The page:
As a result of her refusal, she was arrested. This led to the Montgomery bus boycott. The boycott lasted 381 days and eventually caused a change in the law. After that, black people could sit wherever they wanted to on the bus. Her refusal to let others treat her differently was an important symbol in the campaign against racial segregation





Stephen Hawking | English physicist, cosmologist and author

(1942 – 2018)


Stephen Hawking was an English theoretical physicist, cosmologist, and author, who was director of research at the Centre for Theoretical Cosmology at the University of Cambridge at the time of his death.

Hawking achieved commercial success with several works of popular science in which he discusses his own theories and cosmology in general. His book A Brief History of Time appeared on the British Sunday Times best-seller list for a record-breaking 237 weeks. Hawking received the Presidential Medal of Freedom, the highest civilian award in the United States.

In 1963, Hawking was diagnosed with an early-onset slow-progressing form of motor neurone disease (MND; also known as amyotrophic lateral sclerosis “ALS” or Lou Gehrig’s disease) that gradually paralysed him over the decades. Even after the loss of his speech, he was still able to communicate through a speech-generating device, initially through use of a hand-held switch, and eventually by using a single cheek muscle.




Anne Frank | German-born Jewish diarist during the Holocaust

(1929 – 1945)


Anne Frank was a German-born diarist. One of the most discussed Jewish victims of the Holocaust, she gained fame posthumously with the publication of The Diary of a Young Girl), in which she documents her life in hiding from 1942 to 1944, during the German occupation of the Netherlands in World War II. It is one of the world’s most widely known books and has been the basis for several plays and films.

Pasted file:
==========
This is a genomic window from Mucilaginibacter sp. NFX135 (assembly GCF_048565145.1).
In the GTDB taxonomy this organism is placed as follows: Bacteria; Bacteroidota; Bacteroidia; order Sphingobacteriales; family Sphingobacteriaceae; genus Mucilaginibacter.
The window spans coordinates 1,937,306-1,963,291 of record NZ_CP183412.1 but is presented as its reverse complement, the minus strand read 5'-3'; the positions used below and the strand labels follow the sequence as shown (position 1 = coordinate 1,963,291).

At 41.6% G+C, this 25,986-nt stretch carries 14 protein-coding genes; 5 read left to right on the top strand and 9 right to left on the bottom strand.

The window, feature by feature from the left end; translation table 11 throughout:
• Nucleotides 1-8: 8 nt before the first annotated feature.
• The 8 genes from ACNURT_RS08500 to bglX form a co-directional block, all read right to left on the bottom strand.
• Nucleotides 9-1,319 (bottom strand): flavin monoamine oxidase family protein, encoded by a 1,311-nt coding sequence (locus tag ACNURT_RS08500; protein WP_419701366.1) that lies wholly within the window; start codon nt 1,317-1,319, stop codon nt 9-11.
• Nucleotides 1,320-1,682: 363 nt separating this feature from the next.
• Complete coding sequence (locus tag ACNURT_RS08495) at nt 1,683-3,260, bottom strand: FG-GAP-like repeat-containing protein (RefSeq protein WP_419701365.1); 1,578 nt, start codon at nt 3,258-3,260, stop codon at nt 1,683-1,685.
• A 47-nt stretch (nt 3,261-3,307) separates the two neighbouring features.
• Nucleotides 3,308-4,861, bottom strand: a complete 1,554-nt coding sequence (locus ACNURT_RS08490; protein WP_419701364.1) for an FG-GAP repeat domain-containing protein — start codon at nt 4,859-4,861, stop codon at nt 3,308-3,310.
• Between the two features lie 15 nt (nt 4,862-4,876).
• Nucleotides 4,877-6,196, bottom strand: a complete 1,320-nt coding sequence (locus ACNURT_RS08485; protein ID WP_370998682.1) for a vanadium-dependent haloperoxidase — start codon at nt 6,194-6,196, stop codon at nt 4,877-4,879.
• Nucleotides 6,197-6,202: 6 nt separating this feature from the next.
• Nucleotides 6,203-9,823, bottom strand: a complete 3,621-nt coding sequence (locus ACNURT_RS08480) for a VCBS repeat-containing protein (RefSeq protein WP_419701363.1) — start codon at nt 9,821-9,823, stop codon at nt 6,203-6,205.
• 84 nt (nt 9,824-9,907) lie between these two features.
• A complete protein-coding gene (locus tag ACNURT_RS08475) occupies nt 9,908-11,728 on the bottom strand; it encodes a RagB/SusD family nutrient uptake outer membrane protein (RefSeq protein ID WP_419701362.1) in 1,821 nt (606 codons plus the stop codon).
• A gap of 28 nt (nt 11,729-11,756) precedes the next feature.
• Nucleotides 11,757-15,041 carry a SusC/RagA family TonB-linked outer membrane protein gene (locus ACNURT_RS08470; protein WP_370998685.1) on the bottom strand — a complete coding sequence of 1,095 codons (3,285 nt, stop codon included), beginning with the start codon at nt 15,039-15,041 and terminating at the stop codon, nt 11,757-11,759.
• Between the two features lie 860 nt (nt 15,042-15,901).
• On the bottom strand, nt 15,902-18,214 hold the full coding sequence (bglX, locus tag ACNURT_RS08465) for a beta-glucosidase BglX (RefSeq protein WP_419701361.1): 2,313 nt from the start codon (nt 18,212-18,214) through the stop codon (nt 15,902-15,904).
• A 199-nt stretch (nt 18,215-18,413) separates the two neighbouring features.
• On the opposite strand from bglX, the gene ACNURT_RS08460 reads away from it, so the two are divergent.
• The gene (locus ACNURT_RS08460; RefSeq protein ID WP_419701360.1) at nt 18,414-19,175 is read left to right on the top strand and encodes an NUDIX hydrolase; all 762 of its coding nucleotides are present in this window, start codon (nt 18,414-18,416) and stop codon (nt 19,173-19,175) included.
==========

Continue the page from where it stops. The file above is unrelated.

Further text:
Born in Frankfurt, Germany, she lived most of her life in or near Amsterdam, Netherlands, having moved there with her family at the age of four and a half when the Nazis gained control over Germany. Born a German national, she lost her citizenship in 1941 and thus became stateless. By May 1940, the Franks were trapped in Amsterdam by the German occupation of the Netherlands. As persecutions of the Jewish population increased in July 1942, the Franks went into hiding in some concealed rooms behind a bookcase in the building where Anne’s father, Otto Frank, worked. From then until the family’s arrest by the Gestapo in August 1944, she kept a diary, and wrote in it regularly. Following their arrest, the Franks were transported to concentration camps. In the autumn of 1944, Anne and her sister, Margot, were transferred from Auschwitz to Bergen-Belsen concentration camp, where they died (probably of typhus) a few months later.